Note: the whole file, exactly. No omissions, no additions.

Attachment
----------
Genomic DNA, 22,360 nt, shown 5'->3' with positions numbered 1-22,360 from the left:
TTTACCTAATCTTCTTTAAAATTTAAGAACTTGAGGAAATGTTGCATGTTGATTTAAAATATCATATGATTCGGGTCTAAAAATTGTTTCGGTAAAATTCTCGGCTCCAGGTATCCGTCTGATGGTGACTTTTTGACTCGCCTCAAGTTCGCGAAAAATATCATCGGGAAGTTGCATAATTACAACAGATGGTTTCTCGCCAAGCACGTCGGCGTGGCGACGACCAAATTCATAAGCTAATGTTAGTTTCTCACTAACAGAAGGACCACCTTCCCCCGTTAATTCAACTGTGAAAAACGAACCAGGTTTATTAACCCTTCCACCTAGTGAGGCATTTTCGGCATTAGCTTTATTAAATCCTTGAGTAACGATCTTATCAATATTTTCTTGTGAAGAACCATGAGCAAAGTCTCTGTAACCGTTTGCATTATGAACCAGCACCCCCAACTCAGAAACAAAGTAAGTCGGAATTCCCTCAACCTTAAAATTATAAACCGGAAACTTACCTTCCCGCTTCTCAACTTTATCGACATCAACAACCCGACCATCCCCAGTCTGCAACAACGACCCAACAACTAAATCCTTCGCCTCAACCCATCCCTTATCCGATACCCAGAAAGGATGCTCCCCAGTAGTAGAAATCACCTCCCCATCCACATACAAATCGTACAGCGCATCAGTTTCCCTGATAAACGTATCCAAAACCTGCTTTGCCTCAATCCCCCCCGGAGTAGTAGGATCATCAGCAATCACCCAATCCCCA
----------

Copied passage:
Genomic DNA, 22,360 nt, shown 5'->3' with positions numbered 1-22,360 from the left:
TTTACCTAATCTTCTTTAAAATTTAAGAACTTGAGGAAATGTTGCATGTTGATTTAAAATATCATATGATTCGGGTCTAAAAATTGTTTCGGTAAAATTCTCGGCTCCAGGTATCCGTCTGATGGTGACTTTTTGACTCGCCTCAAGTTCGCGAAAAATATCATCGGGAAGTTGCATAATTACAACAGATGGTTTCTCGCCAAGCACGTCGGCGTGGCGACGACCAAATTCATAAGCTAATGTTAGTTTCTCACTAACAGAAGGACCACCTTCCCCCGTTAATTCAACTGTGAAAAACGAACCAGGTTTATTAACCCTTCCACCTAGTGAGGCATTTTCGGCATTAGCTTTATTAAATCCTTGAGTAACGATCTTATCAATATTTTCTTGTGAAGAACCATGAGCAAAGTCTCTGTAACCGTTTGCATTATGAACCAGCACCCCCAACTCAGAAACAAAGTAAGTCGGAATTCCCTCAACCTTAAAATTATAAACCGGAAACTTACCTTCCCGCTTCTCAACTTTATCGACATCAACAACCCGACCATCCCCAGTCTGCAACAACGACCCAACAACTAAATCCTTCGCCTCAACCCATCCCTTATCCGATACCCAGAAAGGATGCTCCCCAGTAGTAGAAATCACCTCCCCATCCACATACAAATCGTACAGCGCATCAGTTTCCCTGATAAACGTATCCAAAACCTGCTTTGCCTCAATCCCCCCCGGAGTAGTAGGATCATCAGCAATCACCCAATCCCCA